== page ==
On Tuesday night, what we have known was inevitable was finally confirmed: Manchester City were officially crowned Premier League champions.
The focus has now shifted to the all-important game at the end of the month- City’s first UEFA Champions League final clash against Thomas Tuchel’s Chelsea.
For many, Guardiola will forever be a failure at the Etihad until he wins the coveted European crown. In fact, many still consider his stint at Bayern a massive failure simply because he failed on the continent.
So, does winning the UEFA Champions League or any cup competition seal a manager’s greatness?
I think not. And here’s why.
Who do you think will win the PFA nominee…see nominees here
Why UCL Win Don’t Determine Football Greatness
For years, I have always argued that cup competitions do not in any way reflect a manager’s true greatness. Cup competitions have a limited number of games – at most seven or eight. Even in the Champions League, the real competition really starts in the Round of 16.
You can as well win just four games from the Round of 16 and win the prestigious competition. You don’t believe it?
Well, a certain Roberto Di Matteo lost to Napoli in the Round of 16; beat Benfica twice; drew against Barca after winning the first leg; and drew in the final to win Europe’s most coveted crown.
That’s after a not-so-stellar West Brom career.
Going back to 2006, Arsenal had one of the worst league forms under manager Arsene Wenger but went on a fantastic run in Europe to reach the final of the competition.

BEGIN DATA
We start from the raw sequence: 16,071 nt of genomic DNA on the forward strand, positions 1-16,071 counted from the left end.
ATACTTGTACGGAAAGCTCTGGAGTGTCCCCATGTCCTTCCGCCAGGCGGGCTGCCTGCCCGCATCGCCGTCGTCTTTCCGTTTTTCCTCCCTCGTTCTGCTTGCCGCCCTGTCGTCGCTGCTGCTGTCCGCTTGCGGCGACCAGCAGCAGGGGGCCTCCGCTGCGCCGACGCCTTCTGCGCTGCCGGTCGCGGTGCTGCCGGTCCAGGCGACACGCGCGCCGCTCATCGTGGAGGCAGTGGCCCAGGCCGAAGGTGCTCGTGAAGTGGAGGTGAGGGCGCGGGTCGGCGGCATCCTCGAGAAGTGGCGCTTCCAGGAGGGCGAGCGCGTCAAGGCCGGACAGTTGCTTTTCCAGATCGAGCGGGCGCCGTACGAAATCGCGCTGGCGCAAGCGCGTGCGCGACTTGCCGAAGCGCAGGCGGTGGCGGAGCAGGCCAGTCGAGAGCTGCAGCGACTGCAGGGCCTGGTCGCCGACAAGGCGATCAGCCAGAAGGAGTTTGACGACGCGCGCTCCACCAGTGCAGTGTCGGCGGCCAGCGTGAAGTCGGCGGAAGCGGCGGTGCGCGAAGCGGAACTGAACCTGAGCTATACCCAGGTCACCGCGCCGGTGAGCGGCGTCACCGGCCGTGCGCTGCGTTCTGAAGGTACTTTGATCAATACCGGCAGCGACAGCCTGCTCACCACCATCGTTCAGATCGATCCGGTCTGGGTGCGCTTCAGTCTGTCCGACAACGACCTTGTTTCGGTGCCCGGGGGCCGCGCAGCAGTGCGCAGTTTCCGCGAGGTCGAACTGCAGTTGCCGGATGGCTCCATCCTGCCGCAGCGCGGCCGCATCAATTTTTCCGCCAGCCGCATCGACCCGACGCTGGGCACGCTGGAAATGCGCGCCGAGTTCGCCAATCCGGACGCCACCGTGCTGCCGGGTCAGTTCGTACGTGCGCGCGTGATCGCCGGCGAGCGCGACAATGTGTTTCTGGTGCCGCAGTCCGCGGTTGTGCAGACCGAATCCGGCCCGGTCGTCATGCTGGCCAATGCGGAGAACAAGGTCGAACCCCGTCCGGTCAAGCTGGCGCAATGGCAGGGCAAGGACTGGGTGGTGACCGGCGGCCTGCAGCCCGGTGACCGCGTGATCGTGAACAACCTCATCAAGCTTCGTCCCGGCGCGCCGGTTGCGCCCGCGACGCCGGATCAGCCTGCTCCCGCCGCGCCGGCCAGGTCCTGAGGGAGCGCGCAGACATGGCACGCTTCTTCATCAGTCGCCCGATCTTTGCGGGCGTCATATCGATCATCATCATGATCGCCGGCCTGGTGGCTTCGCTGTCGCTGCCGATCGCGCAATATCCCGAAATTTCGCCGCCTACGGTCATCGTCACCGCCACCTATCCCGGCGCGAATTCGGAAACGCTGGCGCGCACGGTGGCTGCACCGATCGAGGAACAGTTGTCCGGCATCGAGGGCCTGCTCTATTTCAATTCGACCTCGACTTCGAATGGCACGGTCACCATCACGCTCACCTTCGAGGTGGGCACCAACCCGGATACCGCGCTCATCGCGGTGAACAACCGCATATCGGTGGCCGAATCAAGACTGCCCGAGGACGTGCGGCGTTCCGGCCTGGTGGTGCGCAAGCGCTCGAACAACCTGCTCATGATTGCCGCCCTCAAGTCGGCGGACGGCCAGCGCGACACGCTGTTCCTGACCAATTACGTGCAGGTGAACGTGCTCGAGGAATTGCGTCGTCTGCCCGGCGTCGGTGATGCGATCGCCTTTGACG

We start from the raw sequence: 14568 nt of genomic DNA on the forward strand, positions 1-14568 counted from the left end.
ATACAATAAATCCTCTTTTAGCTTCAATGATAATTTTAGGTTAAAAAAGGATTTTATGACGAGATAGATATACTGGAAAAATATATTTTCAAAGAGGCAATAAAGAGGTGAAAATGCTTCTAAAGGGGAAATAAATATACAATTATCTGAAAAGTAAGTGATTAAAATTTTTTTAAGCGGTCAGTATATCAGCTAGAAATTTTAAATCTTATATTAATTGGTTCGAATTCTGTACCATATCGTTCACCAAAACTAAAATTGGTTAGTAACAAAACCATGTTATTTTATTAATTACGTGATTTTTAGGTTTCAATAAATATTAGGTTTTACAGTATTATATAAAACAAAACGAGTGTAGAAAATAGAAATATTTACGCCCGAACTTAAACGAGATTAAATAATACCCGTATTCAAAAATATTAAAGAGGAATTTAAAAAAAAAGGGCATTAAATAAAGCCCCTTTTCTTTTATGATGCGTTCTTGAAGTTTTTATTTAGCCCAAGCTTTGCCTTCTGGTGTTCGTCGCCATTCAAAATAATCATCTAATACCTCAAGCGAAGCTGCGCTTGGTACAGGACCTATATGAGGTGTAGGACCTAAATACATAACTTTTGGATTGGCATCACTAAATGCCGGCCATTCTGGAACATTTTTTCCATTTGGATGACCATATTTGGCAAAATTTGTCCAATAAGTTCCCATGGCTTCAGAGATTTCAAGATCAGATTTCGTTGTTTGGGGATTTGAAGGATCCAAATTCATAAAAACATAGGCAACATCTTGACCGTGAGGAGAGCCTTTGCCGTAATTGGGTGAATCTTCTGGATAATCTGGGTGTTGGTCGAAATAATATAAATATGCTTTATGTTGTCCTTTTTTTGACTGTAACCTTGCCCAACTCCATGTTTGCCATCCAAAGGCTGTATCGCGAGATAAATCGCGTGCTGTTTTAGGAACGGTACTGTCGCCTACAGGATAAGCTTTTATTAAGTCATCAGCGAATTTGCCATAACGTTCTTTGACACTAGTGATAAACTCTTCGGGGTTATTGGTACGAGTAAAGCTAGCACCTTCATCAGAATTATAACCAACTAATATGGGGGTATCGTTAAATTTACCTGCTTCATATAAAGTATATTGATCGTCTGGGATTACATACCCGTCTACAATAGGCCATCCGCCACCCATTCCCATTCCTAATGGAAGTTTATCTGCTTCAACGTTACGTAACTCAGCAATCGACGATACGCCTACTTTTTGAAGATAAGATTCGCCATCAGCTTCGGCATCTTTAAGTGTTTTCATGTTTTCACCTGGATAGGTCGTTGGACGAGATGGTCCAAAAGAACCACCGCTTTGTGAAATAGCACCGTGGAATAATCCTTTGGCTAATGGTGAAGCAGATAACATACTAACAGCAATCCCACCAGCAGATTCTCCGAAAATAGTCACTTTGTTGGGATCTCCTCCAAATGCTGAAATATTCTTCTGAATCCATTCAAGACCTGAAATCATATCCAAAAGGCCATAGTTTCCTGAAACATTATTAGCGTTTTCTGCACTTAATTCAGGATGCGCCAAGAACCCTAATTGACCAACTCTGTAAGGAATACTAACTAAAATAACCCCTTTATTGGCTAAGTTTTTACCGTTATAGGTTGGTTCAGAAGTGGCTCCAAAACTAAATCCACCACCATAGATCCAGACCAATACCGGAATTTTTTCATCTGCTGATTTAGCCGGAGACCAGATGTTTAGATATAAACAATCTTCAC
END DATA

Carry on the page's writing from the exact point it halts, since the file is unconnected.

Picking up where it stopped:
It just shows you that with the right tactics, you can juggle your way to a cup win, including the UEFA Champions League.
Roberto Di Matteo did it.
Arsene Wenger almost did it in one of his worst campaigns.
If all a manager needs to win is the UEFA Champions League to not be branded a failure, then the great Sir Alex Ferguson may be called a failure – two Champions League crowns in 26 years doesn’t exactly make great reading, right?
But that’s the thing: Ferguson’s greatness isn’t built on the number of European titles. It is on the longevity and how he was able to create different teams over different eras to win league titles.
Great Coaches Without Impressive Champions League Record
Arsene Wenger has never won a European crown. His greatness is in creating teams that won league titles including going through a whole season unbeaten.
Jose Mourinho is a Chelsea great. He never won the Champions League crown. It was his ability to upstage the greatest Arsenal team in his very first season conceding just 15 goals in the process. Then, he won it again, left, came back, and won it again.
Thomas Tuchel might as well lose both the FA Cup and Champions League finals this month and save banter from rivals, most Chelsea fans will keep faith in the German.
Because they’ve seen enough in not just the cup runs but in the transformation of their league form.
Zinedine Zidane would not be considered a great manager now if he only won the Champions League in 2016. He went on and did it two more times including winning league titles twice.
By the end of last season, Arsenal manager Mikel Arteta finished as FA Cup winners despite having mixed results in the league. Many Arsenal fans were convinced he is the man to take them to the next level.
Fast forward 12 months and all don’t seem to be well at the Emirates.
12 months ago, some Manchester United fans may have swapped Ole Gunnar Solskjear with Arteta. Now, even the mere suggestion will be considered an abomination.
So, what changed?
It’s simple: a cup run and win while good doesn’t ultimately reflect the greatness of a manager the way a league run would.
Why Guardiola doesn’t need Champions League
Pep has won what he considers the “hardest” title of his career; it’s his third in four seasons. Crucially, he is winning by creating a new team from the one he met just the same way Fergie did it at United and Wenger did at Arsenal.
The Spaniard is already on his way to cement his greatness as a City manager. Beating Chelsea in the Champions League will be awesome but losing it will not take away his greatness or make him a failure. The league returns say otherwise.